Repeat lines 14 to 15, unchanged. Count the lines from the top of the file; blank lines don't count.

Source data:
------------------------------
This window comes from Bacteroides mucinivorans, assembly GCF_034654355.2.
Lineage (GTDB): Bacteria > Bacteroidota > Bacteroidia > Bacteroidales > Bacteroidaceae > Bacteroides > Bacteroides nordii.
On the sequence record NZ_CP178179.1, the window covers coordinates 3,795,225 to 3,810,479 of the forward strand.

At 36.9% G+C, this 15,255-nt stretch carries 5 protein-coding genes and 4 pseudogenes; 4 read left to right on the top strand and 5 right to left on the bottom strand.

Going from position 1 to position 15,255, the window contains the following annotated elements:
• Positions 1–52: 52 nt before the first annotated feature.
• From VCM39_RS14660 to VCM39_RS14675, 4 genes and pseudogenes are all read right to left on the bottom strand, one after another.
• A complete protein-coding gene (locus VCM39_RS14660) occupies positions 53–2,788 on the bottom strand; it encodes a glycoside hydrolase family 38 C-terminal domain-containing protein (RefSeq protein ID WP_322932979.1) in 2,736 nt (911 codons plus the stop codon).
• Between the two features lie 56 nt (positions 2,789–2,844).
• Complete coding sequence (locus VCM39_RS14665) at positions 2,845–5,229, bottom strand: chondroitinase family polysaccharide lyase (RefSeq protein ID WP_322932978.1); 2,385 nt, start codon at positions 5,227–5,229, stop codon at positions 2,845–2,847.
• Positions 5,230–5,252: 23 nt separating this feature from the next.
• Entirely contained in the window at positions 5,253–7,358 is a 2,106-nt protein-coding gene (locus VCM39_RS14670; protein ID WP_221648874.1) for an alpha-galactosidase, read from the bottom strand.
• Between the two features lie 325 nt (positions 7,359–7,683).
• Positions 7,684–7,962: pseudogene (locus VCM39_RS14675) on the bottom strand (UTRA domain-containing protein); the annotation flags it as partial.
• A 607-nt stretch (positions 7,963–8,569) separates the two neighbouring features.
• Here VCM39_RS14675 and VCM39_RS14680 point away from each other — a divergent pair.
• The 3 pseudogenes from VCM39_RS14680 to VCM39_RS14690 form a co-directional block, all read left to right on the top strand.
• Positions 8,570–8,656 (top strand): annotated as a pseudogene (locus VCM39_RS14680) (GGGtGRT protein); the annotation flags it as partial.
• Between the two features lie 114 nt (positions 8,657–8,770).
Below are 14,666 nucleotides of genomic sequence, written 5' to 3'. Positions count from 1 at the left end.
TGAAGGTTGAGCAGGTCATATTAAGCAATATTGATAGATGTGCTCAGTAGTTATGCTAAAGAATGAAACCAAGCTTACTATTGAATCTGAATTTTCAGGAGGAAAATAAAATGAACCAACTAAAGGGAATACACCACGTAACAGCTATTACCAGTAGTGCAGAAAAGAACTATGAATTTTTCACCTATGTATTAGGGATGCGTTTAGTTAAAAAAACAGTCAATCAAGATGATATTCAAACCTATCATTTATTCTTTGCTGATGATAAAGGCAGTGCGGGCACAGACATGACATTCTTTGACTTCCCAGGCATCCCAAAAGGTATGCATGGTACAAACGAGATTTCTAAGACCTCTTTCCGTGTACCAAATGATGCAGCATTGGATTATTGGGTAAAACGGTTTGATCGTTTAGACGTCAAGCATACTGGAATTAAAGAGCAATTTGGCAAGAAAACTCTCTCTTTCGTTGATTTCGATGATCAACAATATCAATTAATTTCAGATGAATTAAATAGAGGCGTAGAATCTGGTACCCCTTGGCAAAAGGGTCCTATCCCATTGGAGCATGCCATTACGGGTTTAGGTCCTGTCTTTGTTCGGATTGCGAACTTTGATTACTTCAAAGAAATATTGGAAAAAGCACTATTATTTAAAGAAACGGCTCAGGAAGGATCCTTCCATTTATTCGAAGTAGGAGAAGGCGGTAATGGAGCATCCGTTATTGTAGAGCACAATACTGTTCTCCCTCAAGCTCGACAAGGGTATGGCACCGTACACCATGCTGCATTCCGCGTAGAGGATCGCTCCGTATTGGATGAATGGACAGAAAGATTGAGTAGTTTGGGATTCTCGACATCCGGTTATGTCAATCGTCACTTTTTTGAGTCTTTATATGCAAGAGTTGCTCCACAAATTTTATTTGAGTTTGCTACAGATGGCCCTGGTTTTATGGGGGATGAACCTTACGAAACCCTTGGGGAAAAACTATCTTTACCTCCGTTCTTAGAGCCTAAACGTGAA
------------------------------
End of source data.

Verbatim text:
• Positions 7,684–7,962: pseudogene (locus VCM39_RS14675) on the bottom strand (UTRA domain-containing protein); the annotation flags it as partial.
• A 607-nt stretch (positions 7,963–8,569) separates the two neighbouring features.